“We had a black CRNA [member] who lived in the South but was only allowed to attend national meetings, not those offered in her state,” Brangman continues. “I remember being asked to speak at a meeting in Alabama in the 1970s. When I walked in the front door of the hotel, almost everyone [just about] had a heart attack. Despite being the only black nurse at many meetings, I was determined to be there.”
Passing the Torch
After completing her presidential term, Brangman continued to provide innovative leadership to AANA in her capacity as past president. She introduced workshops on quality assurance and helped write the first AANA Quality Assurance Manual. In addition, she initiated the introduction of workshops on regional anesthesia (local anesthesia administered to a specific part of a patient’s body) at the AANA Annual Meeting and was one of the first educators to teach regional anesthesia techniques, both in her Harlem Hospital Center anesthesia program and at many state and national AANA meetings.
Today she sees a continued need for more minority nurse anesthetists to follow in her footsteps by taking on leadership roles within the AANA, serving as mentors and encouraging more nurses from underrepresented populations to pursue careers in anesthesia.
“The AANA hasn’t had another president of color since I served,” Brangman points out. “More minority [nurse anesthetists] need to run for leadership positions.”
Fortunately, Brangman’s inspiring presence is motivating a new generation of nurse anesthetists to follow her example of being a visible mentor and giving back to the profession. Nowadays, minority CRNAs such as Talley and Wallena Gould, CRNA, MSN, founder and chair of the Diversity in Nurse Anesthesia Mentorship Program, are carrying on her tradition.
Gould first met Brangman at an AANA meeting in 2003 and now considers her a mentor. “Until I met Goldie I didn’t know the AANA had once had a minority president,” she says. “She’s a true trailblazer and I can’t imagine everything she had to overcome to achieve all of the milestones in her career.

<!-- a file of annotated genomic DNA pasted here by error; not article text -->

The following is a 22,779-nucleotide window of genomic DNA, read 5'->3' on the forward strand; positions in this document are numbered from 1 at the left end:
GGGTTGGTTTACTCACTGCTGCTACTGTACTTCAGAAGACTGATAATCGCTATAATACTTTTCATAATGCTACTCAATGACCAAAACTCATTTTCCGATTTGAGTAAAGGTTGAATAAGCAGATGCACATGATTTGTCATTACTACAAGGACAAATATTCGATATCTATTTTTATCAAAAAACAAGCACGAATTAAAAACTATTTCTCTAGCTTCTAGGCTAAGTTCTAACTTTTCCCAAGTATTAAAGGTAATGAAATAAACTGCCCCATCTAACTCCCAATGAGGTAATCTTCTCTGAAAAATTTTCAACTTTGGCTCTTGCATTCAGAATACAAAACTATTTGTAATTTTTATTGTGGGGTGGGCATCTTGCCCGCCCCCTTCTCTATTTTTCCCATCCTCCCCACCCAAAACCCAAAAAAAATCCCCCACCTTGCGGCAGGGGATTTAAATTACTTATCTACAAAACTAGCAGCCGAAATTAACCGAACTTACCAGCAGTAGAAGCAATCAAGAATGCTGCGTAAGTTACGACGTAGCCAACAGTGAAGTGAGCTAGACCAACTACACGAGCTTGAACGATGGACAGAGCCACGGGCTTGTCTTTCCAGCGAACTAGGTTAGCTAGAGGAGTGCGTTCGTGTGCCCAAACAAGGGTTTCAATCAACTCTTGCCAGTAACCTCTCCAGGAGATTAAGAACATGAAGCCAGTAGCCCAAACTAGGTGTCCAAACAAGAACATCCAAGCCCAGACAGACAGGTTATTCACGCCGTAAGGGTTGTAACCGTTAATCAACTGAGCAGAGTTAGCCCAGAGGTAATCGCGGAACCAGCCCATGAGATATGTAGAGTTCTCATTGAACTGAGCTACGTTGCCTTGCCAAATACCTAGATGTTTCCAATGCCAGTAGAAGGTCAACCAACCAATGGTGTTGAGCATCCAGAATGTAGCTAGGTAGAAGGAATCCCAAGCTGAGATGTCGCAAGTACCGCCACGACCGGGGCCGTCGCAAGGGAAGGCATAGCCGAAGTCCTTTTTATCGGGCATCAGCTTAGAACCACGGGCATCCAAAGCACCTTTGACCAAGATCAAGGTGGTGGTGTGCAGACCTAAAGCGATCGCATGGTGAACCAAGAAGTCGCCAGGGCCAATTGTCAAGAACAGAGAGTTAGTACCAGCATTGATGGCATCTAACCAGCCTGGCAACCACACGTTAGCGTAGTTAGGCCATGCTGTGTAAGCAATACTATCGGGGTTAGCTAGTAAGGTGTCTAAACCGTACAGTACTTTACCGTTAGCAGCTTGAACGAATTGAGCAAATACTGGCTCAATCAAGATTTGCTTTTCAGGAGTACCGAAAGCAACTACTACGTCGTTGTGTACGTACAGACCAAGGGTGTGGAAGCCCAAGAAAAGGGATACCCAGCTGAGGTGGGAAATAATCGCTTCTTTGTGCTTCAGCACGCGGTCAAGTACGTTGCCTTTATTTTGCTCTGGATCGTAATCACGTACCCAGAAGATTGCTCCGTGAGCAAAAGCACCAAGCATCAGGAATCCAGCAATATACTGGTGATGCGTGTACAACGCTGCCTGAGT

“I was a single mom working as an operating room nurse when I first met a black nurse anesthetist and learned about the profession,” Gould continues. “Several nurse anesthetists of color, including Goldie, had a great impact on my career. I believe it’s important to empower and mentor future minority nursing students through programs such as the Diversity in Nurse Anesthesia Mentorship Program.”
Coming Full Circle
Brangman’s lifelong commitment to increasing opportunities for nurse anesthetists has earned her some of the profession’s highest honors. In 1983 she received the AANA’s Helen Lamb Outstanding Educator Award. The association honored her again in 1995, presenting her with the Agatha Hodgins Award for Outstanding Accomplishment. The award, which bears the name of the AANA’s founder and first president, recognizes individuals “whose foremost dedication to excellence has furthered the art and science of nurse anesthesia.”
Although Brangman left her position as director of the Harlem Hospital Center School of Anesthesia in 1985 and moved to Hawaii to retire, she is still making a difference in people’s lives. Four days each week, she volunteers for eight hours a day as a health consultant to the Hawaii State Chapter of the American Red Cross. In many ways, her life has come full circle.
“As a student nurse in the 1940s, I was sent out with a tin can to collect donations for the Red Cross on the streets of New York,” Brangman says. “[When I moved to Hawaii I had planned on just being retired], but instead I was talked into volunteering. I’ve worked with the Red Cross in a number of different capacities for the past 69 years.”